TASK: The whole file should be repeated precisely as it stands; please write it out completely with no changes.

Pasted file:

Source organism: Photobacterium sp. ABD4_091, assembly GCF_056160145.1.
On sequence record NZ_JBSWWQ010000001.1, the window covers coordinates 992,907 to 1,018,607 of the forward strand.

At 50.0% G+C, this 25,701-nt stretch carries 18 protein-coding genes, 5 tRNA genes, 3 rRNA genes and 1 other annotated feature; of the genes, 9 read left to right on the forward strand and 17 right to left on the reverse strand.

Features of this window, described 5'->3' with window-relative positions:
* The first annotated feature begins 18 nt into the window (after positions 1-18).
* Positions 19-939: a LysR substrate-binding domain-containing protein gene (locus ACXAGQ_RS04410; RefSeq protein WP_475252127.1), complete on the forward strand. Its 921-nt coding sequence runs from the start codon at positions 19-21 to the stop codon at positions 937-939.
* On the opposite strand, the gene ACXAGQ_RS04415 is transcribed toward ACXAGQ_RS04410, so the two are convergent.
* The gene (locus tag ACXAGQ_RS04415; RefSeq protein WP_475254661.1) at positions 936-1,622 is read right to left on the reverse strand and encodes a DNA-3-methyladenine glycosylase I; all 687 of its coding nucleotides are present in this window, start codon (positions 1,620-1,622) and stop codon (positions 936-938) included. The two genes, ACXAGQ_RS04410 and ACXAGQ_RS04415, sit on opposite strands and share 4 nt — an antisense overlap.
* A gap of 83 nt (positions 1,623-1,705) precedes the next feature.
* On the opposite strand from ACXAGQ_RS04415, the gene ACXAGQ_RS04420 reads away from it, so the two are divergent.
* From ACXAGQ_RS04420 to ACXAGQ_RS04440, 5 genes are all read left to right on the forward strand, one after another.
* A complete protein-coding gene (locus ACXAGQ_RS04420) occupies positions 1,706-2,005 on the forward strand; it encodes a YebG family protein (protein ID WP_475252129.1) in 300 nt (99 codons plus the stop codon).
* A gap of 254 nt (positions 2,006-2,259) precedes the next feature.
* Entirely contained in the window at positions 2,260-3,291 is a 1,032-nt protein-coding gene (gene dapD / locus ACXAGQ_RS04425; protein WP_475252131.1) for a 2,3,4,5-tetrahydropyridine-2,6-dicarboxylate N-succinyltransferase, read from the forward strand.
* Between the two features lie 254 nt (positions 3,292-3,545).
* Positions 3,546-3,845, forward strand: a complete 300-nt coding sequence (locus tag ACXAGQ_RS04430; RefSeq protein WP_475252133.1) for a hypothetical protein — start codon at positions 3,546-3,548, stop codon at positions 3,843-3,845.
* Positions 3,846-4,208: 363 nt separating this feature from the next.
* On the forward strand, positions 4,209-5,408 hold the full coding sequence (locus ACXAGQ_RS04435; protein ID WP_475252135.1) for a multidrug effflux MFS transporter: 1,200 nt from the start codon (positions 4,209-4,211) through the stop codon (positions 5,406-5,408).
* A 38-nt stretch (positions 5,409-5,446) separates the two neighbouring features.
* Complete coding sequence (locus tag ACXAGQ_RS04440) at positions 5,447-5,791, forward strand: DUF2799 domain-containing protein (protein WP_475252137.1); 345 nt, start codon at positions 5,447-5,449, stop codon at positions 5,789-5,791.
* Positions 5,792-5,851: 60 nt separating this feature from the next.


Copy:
Source organism: Photobacterium sp. ABD4_091, assembly GCF_056160145.1.
On sequence record NZ_JBSWWQ010000001.1, the window covers coordinates 992,907 to 1,018,607 of the forward strand.

At 50.0% G+C, this 25,701-nt stretch carries 18 protein-coding genes, 5 tRNA genes, 3 rRNA genes and 1 other annotated feature; of the genes, 9 read left to right on the forward strand and 17 right to left on the reverse strand.

Features of this window, described 5'->3' with window-relative positions:
* The first annotated feature begins 18 nt into the window (after positions 1-18).
* Positions 19-939: a LysR substrate-binding domain-containing protein gene (locus ACXAGQ_RS04410; RefSeq protein WP_475252127.1), complete on the forward strand. Its 921-nt coding sequence runs from the start codon at positions 19-21 to the stop codon at positions 937-939.
* On the opposite strand, the gene ACXAGQ_RS04415 is transcribed toward ACXAGQ_RS04410, so the two are convergent.
* The gene (locus tag ACXAGQ_RS04415; RefSeq protein WP_475254661.1) at positions 936-1,622 is read right to left on the reverse strand and encodes a DNA-3-methyladenine glycosylase I; all 687 of its coding nucleotides are present in this window, start codon (positions 1,620-1,622) and stop codon (positions 936-938) included. The two genes, ACXAGQ_RS04410 and ACXAGQ_RS04415, sit on opposite strands and share 4 nt — an antisense overlap.
* A gap of 83 nt (positions 1,623-1,705) precedes the next feature.
* On the opposite strand from ACXAGQ_RS04415, the gene ACXAGQ_RS04420 reads away from it, so the two are divergent.
* From ACXAGQ_RS04420 to ACXAGQ_RS04440, 5 genes are all read left to right on the forward strand, one after another.
* A complete protein-coding gene (locus ACXAGQ_RS04420) occupies positions 1,706-2,005 on the forward strand; it encodes a YebG family protein (protein ID WP_475252129.1) in 300 nt (99 codons plus the stop codon).
* A gap of 254 nt (positions 2,006-2,259) precedes the next feature.
* Entirely contained in the window at positions 2,260-3,291 is a 1,032-nt protein-coding gene (gene dapD / locus ACXAGQ_RS04425; protein WP_475252131.1) for a 2,3,4,5-tetrahydropyridine-2,6-dicarboxylate N-succinyltransferase, read from the forward strand.
* Between the two features lie 254 nt (positions 3,292-3,545).
* Positions 3,546-3,845, forward strand: a complete 300-nt coding sequence (locus tag ACXAGQ_RS04430; RefSeq protein WP_475252133.1) for a hypothetical protein — start codon at positions 3,546-3,548, stop codon at positions 3,843-3,845.
* Positions 3,846-4,208: 363 nt separating this feature from the next.
* On the forward strand, positions 4,209-5,408 hold the full coding sequence (locus ACXAGQ_RS04435; protein ID WP_475252135.1) for a multidrug effflux MFS transporter: 1,200 nt from the start codon (positions 4,209-4,211) through the stop codon (positions 5,406-5,408).
* A 38-nt stretch (positions 5,409-5,446) separates the two neighbouring features.
* Complete coding sequence (locus tag ACXAGQ_RS04440) at positions 5,447-5,791, forward strand: DUF2799 domain-containing protein (protein WP_475252137.1); 345 nt, start codon at positions 5,447-5,449, stop codon at positions 5,789-5,791.
* Positions 5,792-5,851: 60 nt separating this feature from the next.